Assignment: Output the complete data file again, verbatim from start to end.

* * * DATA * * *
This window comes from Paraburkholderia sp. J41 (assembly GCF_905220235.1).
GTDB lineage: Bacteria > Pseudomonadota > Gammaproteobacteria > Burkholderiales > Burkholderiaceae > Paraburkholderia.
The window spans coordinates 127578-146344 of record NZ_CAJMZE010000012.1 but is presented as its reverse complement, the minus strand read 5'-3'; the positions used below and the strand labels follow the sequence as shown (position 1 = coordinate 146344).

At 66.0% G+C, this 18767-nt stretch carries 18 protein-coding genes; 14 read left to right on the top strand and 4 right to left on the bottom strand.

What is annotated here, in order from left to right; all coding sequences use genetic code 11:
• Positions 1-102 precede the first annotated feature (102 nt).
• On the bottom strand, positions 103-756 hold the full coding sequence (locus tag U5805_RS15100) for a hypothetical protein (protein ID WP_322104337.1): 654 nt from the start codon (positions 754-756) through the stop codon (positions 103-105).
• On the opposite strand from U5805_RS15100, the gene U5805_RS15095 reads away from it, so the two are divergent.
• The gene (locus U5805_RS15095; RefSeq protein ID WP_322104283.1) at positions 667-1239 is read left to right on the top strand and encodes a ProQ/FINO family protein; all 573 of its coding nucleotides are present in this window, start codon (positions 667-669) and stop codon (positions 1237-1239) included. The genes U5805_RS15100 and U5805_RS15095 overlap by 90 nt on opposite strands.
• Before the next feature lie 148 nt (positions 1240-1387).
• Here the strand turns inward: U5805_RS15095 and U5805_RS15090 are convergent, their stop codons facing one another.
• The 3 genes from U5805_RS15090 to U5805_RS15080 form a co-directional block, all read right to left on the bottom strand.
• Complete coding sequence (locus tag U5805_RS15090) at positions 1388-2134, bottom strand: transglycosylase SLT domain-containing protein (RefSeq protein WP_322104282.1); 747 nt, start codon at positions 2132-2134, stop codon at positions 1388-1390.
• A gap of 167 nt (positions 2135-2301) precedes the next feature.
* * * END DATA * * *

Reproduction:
This window comes from Paraburkholderia sp. J41 (assembly GCF_905220235.1).
GTDB lineage: Bacteria > Pseudomonadota > Gammaproteobacteria > Burkholderiales > Burkholderiaceae > Paraburkholderia.
The window spans coordinates 127578-146344 of record NZ_CAJMZE010000012.1 but is presented as its reverse complement, the minus strand read 5'-3'; the positions used below and the strand labels follow the sequence as shown (position 1 = coordinate 146344).

At 66.0% G+C, this 18767-nt stretch carries 18 protein-coding genes; 14 read left to right on the top strand and 4 right to left on the bottom strand.

What is annotated here, in order from left to right; all coding sequences use genetic code 11:
• Positions 1-102 precede the first annotated feature (102 nt).
• On the bottom strand, positions 103-756 hold the full coding sequence (locus tag U5805_RS15100) for a hypothetical protein (protein ID WP_322104337.1): 654 nt from the start codon (positions 754-756) through the stop codon (positions 103-105).
• On the opposite strand from U5805_RS15100, the gene U5805_RS15095 reads away from it, so the two are divergent.
• The gene (locus U5805_RS15095; RefSeq protein ID WP_322104283.1) at positions 667-1239 is read left to right on the top strand and encodes a ProQ/FINO family protein; all 573 of its coding nucleotides are present in this window, start codon (positions 667-669) and stop codon (positions 1237-1239) included. The genes U5805_RS15100 and U5805_RS15095 overlap by 90 nt on opposite strands.
• Before the next feature lie 148 nt (positions 1240-1387).
• Here the strand turns inward: U5805_RS15095 and U5805_RS15090 are convergent, their stop codons facing one another.
• The 3 genes from U5805_RS15090 to U5805_RS15080 form a co-directional block, all read right to left on the bottom strand.
• Complete coding sequence (locus tag U5805_RS15090) at positions 1388-2134, bottom strand: transglycosylase SLT domain-containing protein (RefSeq protein WP_322104282.1); 747 nt, start codon at positions 2132-2134, stop codon at positions 1388-1390.
• A gap of 167 nt (positions 2135-2301) precedes the next feature.